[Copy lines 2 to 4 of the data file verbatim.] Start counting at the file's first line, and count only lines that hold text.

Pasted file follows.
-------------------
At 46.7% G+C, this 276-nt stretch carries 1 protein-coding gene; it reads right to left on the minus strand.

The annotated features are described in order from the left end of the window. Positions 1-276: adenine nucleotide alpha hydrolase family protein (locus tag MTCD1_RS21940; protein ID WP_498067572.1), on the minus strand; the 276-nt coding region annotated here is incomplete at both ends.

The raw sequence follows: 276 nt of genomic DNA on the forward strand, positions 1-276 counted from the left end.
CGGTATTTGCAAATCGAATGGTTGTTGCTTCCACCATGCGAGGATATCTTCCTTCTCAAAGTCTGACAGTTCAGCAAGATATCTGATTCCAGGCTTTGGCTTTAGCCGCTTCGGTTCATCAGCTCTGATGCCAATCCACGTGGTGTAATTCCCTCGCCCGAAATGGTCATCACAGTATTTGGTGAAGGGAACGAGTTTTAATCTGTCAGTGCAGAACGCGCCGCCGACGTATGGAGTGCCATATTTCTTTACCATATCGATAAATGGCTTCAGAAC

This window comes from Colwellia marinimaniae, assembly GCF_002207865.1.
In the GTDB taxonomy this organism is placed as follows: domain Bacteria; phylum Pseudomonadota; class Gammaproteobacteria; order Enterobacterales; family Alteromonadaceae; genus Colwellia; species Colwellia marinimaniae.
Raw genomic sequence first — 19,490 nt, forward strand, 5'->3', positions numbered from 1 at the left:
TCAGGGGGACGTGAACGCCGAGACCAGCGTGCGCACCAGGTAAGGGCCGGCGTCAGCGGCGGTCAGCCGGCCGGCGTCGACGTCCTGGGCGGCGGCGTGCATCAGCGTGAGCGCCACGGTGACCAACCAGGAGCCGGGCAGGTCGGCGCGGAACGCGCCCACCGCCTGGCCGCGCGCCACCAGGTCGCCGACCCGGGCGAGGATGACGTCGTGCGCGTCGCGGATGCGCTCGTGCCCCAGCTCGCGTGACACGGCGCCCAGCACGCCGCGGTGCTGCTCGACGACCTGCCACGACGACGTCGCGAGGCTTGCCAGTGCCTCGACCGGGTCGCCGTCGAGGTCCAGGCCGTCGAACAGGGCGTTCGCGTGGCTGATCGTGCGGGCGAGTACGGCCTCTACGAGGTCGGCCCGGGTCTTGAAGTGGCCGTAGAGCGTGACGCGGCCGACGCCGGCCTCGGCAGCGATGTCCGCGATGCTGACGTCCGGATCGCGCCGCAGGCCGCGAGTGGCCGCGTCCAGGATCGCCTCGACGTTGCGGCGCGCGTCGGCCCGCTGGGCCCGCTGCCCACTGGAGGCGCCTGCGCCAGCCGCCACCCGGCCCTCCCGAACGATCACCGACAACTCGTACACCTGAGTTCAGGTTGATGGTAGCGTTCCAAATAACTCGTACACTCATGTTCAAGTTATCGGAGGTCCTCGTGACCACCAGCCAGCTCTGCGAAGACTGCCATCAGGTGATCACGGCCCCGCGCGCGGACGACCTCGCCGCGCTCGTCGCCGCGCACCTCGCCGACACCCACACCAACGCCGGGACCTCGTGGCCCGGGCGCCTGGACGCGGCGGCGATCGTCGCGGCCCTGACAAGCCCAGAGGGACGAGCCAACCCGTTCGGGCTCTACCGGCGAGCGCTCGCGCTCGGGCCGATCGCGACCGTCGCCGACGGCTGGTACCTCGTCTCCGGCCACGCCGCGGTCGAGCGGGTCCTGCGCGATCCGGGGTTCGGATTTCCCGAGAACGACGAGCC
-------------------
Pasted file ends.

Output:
The annotated features are described in order from the left end of the window. Positions 1-276: adenine nucleotide alpha hydrolase family protein (locus tag MTCD1_RS21940; protein ID WP_498067572.1), on the minus strand; the 276-nt coding region annotated here is incomplete at both ends.

The raw sequence follows: 276 nt of genomic DNA on the forward strand, positions 1-276 counted from the left end.
CGGTATTTGCAAATCGAATGGTTGTTGCTTCCACCATGCGAGGATATCTTCCTTCTCAAAGTCTGACAGTTCAGCAAGATATCTGATTCCAGGCTTTGGCTTTAGCCGCTTCGGTTCATCAGCTCTGATGCCAATCCACGTGGTGTAATTCCCTCGCCCGAAATGGTCATCACAGTATTTGGTGAAGGGAACGAGTTTTAATCTGTCAGTGCAGAACGCGCCGCCGACGTATGGAGTGCCATATTTCTTTACCATATCGATAAATGGCTTCAGAAC